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Patience and planning – the next Government must think long-term

Patience and planning – the next Government must think long-term

Dr Zoe Rog looks back on the health campaigns that inspired change, and laments politicians’ focus on quick solutions

Early in my GP career, an incentive was funded to provide free baskets of fruit in our practice for patients to help themselves. This was accompanied by vouchers for subsidies on fruit and vegetables in local shops, and a colourful poster campaign encouraging people to eat their ‘5 a day.’ On one occasion, a young boy accompanied his Mum to her early morning appointment with me. He was dressed in school uniform and clutching the remains of a large bag of crisps. As they sat down I could see him looking eagerly at the fruit basket on my desk. I encouraged him to help himself. 

‘No! Eat your crisps,’ his Mum admonished him. He looked furtively between his Mum and the fruit basket and grabbed an apple which he proceeded to devour whilst she and I conducted her consultation. As they were getting up to leave I noticed him looking longingly back at the fruit. I suggested he take another piece of fruit to school with him. ‘No! Eat your crisps’ said his Mum. He followed her dejectedly to the door and glanced back at me. I smiled conspiratorially and he darted back, grabbed a banana and zipped it into his school bag before running after his Mum. 

A week later a young girl accompanied her Dad to his appointment with me. Whilst her Dad and I were speaking, she studied the ‘5 a day’ poster on my wall. Before they left, she pulled her Dad over to the poster and told him that they needed to eat five of the things on the poster every day. She pointed longingly at the picture of a papaya and asked her Dad what he thought it would taste like. He jabbed the picture with his finger and tapped it forcefully along the images one by one.

‘You won’t like that, you won’t like that and we can’t afford those.’ He paused at the picture of some peas. ‘We’ve got those in the freezer, you can have five lots of those”. Undeterred, the little girl pointed out to her Dad that they needed to have five different types of fruit or vegetables every day and not five all the same. In retrospect whilst it has always been difficult selling lifestyle change – or even free fruit – to our adult patients, it felt as if there was a chink of hope with the children.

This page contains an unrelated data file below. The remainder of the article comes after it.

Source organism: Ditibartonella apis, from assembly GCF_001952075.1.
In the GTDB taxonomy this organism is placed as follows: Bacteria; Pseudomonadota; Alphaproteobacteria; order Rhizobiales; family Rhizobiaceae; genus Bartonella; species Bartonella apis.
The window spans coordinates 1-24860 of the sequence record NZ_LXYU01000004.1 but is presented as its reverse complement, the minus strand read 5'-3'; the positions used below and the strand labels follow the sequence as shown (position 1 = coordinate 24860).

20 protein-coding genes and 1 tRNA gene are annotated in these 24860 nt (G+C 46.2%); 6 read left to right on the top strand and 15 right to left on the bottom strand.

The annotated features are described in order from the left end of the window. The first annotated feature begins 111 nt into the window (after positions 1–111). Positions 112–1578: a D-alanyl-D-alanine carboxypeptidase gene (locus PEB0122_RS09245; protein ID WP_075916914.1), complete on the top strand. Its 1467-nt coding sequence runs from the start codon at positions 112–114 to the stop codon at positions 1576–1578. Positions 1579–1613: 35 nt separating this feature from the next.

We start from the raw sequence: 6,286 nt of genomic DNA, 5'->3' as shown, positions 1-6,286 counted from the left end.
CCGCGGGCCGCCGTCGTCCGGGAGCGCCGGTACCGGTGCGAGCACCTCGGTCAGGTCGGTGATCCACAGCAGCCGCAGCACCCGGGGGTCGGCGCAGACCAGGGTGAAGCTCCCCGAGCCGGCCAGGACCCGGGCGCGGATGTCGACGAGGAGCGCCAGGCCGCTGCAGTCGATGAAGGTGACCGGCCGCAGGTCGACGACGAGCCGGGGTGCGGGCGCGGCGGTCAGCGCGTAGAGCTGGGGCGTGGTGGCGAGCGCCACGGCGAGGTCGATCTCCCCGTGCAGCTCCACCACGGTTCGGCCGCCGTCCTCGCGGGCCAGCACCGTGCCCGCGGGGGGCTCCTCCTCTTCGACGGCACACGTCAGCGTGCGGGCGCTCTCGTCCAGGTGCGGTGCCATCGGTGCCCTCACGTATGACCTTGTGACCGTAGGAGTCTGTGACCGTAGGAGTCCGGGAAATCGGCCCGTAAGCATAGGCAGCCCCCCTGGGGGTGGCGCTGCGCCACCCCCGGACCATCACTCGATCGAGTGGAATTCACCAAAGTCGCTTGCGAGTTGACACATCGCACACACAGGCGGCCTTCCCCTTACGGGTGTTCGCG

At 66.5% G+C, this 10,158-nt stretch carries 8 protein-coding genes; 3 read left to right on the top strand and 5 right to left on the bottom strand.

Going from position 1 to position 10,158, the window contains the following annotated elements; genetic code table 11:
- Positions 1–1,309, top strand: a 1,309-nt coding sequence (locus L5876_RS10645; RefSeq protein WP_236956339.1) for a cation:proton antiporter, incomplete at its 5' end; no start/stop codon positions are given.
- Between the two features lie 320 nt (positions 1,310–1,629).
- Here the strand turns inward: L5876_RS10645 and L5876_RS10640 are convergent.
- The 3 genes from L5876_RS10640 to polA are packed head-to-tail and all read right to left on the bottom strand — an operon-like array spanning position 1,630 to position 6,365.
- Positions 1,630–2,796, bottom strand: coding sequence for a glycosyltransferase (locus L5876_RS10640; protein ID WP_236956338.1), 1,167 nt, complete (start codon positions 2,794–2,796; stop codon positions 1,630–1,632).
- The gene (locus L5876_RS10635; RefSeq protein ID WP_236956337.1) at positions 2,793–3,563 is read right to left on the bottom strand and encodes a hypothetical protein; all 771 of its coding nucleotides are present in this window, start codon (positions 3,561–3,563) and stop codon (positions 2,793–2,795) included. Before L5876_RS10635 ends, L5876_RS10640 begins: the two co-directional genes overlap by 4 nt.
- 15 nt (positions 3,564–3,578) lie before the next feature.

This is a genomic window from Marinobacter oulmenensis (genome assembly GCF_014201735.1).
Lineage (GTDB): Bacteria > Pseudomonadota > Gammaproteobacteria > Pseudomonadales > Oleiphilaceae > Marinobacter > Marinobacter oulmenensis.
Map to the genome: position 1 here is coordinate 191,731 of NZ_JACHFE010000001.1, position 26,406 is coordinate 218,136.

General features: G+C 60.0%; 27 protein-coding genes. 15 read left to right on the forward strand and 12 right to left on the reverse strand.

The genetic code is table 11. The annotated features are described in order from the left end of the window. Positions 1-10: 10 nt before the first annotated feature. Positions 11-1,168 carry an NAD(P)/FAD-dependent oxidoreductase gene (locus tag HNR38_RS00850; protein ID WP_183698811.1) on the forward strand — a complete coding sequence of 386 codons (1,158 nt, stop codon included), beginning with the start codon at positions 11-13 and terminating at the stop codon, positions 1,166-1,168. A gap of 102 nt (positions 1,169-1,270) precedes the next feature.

At the same time as we had the free fruit scheme, ‘Sure Start’ centres were doing great work in our area. It has recently been reported that children who grew up living near Sure Start centres got higher grades in their GCSEs than those who did not, especially those from low income backgrounds. There were also demonstrable reductions in hospital admissions for those children and improvements in their social, emotional and behavioural development. Employment in parents of these children increased. But by 2010, the Sure Start budget had been cut by two thirds and many of the centres had closed entirely.

We live in an age now of instant gratification: people can order fast food to be delivered directly to them within the hour; next-day delivery for literally any other item you could want is the new normal; and, they wake up and want us to see them urgently today for the minor medical problem that they have had for months. Everyone wants a quick fix whether it be weight loss injections, antidepressants to “cure” their stressful circumstances, or strong and addictive drugs for chronic pain. 

Politicians too want a quick fix vote winner. Hence ill-thought through strategies are proposed such as a legal mandate for everyone to see a GP within a short timeframe, or replacing doctors with other clinical staff who can be trained and put in place within a four year cycle of government. Strategies from the past that worked well are discarded by the Governments who didn’t think of them. The potentially impactful smoking ban, for those born after 2009, may never be legislated due to the impending election. Lifestyle change, a well thought-through workforce strategy and training experienced GPs take years to come to fruition. The best solutions are complex and don’t fit neatly into 45 second soundbites. No matter who forms the next Government, and the one after that, patience and long-term strategic planning are vital.

Dr Zoe Rog is a GP in Runcorn, Cheshire 



Please note, only GPs are permitted to add comments to articles

David Church 24 June, 2024 6:14 pm

It won’t work if we get another Government with ADHD !